7 Aug 2006

'Singapore Rebel' saga ends after police issues 'stern warning'



Reuters report
http://asia.news.yahoo.com/060807/3/2o4sb.html

http://singaporerebel.blogspot.com/
'Singapore Rebel' [26 mins] saga ends after police issues 'stern warning'.

After 16 months of investigation, three interrogation sessions, 120 questions, and not discounting a covert round of interviews with some friends and associates, the police has finally decided to close their case against me.

It all ended under 10 minutes at noon today at the Cantonment Police Complex. Seated at the interview room where I had expected yet another round of questioning, I was instead informed by Assistant Superintendent Chan Peng Kuang that upon the conclusion of their investigation, the police has decided to issue a warning in lieu of a prosecution. The camera, seized in August last year, will be returned to me. The tapes, however, will remain in police custody unless I should make a formal claim. After two minutes of wrangling a deal, which included my suggestion that the police donate the footages to the National Archives, I decided not to make a claim for the tapes, considering that it would be subjected to an undertaking whereby should any of the footages be distributed, I would be called in for investigation once more. The police now reserves the right to destroy the tapes, as they do, I suppose, for seized pornographic material.

I was then ushered to a "warning" room where another officer arrived to read out the warning letter. I stood like a schoolboy in front of the principal's desk, only that the officer's delivery was more perfunctory than stern.

This whole episode has been rather surreal, but no less worrying (I still haven't told my mother about it). It would have been out-of-whack in any First World nation, but it actually did happened in modern-day Singapore - the production of one short video featuring an opposition figure sparked off a ban, a police inquiry and much undue publicity for everyone involved. If the censors had cleared the film, it would have been screened to an audience of no more than 80 people, and not all of them would be interested or much less impressed with its content. It would have died a natural death not long afterwards. But by banning it and subjecting its filmmaker to police investigations, the Media Development Authority has created a publicity monster for themselves, precipitating a seemingly amenable remark from the Minister Mentor himself.

And it gets even more surreal, if one considers the fact that amid all the questioning from the police, I still haven't been told exactly how 'Singapore Rebel' had breached the Films Act.

Where do I go from here? I've obviously crossed the OB (out-of-bounds) markers of expression in Singapore. As much as I like to find my way back to stay within its limits, it's mightily difficult when these boundaries, already amorphous as they are, are constantly shifting back and forth, catching off-guard just about anybody with an opinion deemed contrary to "national interest."

Finally, just a note of irony - I'm finishing up an edit for Jack Neo's new comedy, slated for a Chinese New Year release, entitled "Just Follow Law!"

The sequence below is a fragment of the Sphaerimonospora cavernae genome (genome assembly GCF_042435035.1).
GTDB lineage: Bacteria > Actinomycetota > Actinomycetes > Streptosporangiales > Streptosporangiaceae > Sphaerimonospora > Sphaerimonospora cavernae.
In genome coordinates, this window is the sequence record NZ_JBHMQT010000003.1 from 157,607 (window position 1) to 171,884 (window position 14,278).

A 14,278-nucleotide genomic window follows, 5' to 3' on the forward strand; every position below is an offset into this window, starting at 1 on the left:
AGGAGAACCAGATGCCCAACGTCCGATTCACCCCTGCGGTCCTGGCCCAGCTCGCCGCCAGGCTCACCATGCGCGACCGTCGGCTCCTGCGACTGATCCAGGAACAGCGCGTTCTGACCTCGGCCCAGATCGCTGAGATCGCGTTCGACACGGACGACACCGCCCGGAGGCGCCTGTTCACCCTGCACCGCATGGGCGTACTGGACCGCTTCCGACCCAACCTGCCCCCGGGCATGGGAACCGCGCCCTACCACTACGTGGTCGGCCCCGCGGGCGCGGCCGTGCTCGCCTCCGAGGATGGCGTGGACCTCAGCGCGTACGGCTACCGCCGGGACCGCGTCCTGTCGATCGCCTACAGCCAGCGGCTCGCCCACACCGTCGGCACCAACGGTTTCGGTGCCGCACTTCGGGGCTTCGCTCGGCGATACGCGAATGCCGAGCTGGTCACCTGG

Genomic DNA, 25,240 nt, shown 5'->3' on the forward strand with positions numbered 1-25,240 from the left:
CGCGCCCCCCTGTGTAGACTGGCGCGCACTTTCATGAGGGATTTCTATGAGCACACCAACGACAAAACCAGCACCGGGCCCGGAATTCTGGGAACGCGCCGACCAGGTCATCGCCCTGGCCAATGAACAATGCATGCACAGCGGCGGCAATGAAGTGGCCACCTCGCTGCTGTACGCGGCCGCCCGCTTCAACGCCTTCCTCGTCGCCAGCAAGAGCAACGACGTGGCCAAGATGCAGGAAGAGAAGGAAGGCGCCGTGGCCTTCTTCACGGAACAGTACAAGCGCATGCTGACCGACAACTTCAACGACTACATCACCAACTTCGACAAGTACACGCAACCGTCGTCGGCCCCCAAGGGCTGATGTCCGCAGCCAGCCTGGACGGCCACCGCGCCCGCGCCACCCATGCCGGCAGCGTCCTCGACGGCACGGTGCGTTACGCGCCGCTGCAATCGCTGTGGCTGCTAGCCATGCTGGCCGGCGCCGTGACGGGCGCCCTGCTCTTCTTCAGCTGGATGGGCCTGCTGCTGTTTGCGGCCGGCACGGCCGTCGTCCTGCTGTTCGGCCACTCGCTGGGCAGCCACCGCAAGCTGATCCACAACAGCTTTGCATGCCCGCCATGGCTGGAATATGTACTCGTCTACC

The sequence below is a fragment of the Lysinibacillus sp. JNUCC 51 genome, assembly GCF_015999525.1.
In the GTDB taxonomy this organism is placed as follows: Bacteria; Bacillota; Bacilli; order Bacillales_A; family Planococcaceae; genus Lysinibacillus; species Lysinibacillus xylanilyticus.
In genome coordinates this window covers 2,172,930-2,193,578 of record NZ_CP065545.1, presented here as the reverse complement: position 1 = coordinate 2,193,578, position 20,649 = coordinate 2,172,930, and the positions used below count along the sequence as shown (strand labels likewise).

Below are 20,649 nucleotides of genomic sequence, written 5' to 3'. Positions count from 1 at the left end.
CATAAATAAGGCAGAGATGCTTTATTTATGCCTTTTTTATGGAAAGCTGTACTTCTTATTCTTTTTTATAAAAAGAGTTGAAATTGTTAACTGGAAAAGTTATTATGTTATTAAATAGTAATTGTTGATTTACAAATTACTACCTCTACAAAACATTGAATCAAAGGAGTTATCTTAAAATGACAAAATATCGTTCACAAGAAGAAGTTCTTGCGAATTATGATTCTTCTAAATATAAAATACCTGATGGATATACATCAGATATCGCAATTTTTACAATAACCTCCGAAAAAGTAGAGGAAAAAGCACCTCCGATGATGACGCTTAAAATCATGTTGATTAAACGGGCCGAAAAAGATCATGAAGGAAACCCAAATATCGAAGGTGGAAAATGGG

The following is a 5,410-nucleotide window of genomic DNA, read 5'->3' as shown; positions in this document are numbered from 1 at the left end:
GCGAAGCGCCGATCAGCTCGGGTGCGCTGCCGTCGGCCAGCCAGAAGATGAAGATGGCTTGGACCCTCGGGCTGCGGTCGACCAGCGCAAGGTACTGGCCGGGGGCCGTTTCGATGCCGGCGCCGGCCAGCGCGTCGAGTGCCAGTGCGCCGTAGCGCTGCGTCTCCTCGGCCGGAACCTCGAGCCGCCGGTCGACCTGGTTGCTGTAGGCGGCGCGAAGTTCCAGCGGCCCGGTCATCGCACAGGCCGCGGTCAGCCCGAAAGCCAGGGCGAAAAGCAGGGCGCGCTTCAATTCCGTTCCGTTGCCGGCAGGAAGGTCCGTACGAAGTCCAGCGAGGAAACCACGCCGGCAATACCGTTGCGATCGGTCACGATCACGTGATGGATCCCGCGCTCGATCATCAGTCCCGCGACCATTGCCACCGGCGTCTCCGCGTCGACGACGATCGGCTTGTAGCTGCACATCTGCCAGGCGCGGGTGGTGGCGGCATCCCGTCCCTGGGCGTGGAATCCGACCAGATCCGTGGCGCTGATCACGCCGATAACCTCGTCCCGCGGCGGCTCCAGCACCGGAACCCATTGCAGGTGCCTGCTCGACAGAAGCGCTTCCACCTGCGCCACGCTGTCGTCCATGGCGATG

And may all the wishes of anyone who had generated a single moment of kind thought toward this whole saga be fulfilled.

Yours sincerely,
Martyn See

A Happy 41st Birthday to Singapore.

Dissent is not disloyalty.

A summary of the Singapore Rebel saga

12 comments:

Anonymous said...

the tactic in the white elephant case, gomez case and this case is the same

steve chia was also let off with a warning, but the cause was quite different

Anonymous said...

i have worked some projects with Singapore, Malaysian and HK governments and this is my experience typically...

They can all articulate what you CANNOT do or say. but none will offer what works, nor give advice as to how any work you do can meet their requirements.

I think its just a civil servant mentality.

Matilah_Singapura said...

I wonder if the cops ever feel stupid doing these things — hassling the citizens they are supposed to protect, with the silly nonsense from the paranoid minds only found in government bureaucrat.

In my frequently judgemental and bigoted mind, I have an idea of the kind of individual I lavish this "stereotype" on.

He or she is the kind of asshole who's agenda in life revolves around power, and its use to fuck with the lives of anyone and everyone.

Anonymous said...

i guess the idea of a politcal film depends on the power-to-be. maybe if See had made a film on one of the minister, show them kissing babies, time with family, playing happy dad/mum, he might have won a cultural medallion in the near future... i wonder if any MP had the moral to bing up the issue in parliament and askd MICA what constitute a politcal film and set the record straight.
forget about the singapore renassiance...which was cooked up and trumpted few years back...a cultural desert we have ..mirage..here we see.

Anonymous said...

I'm glad you are out of their radar, for the moment.

It was an amnesty/ National Day Special. Furthermore, they must keep up their 'xiaos' for the IMF/World Bank Exploitmeeting. Things will change drastically after these two major international showcases.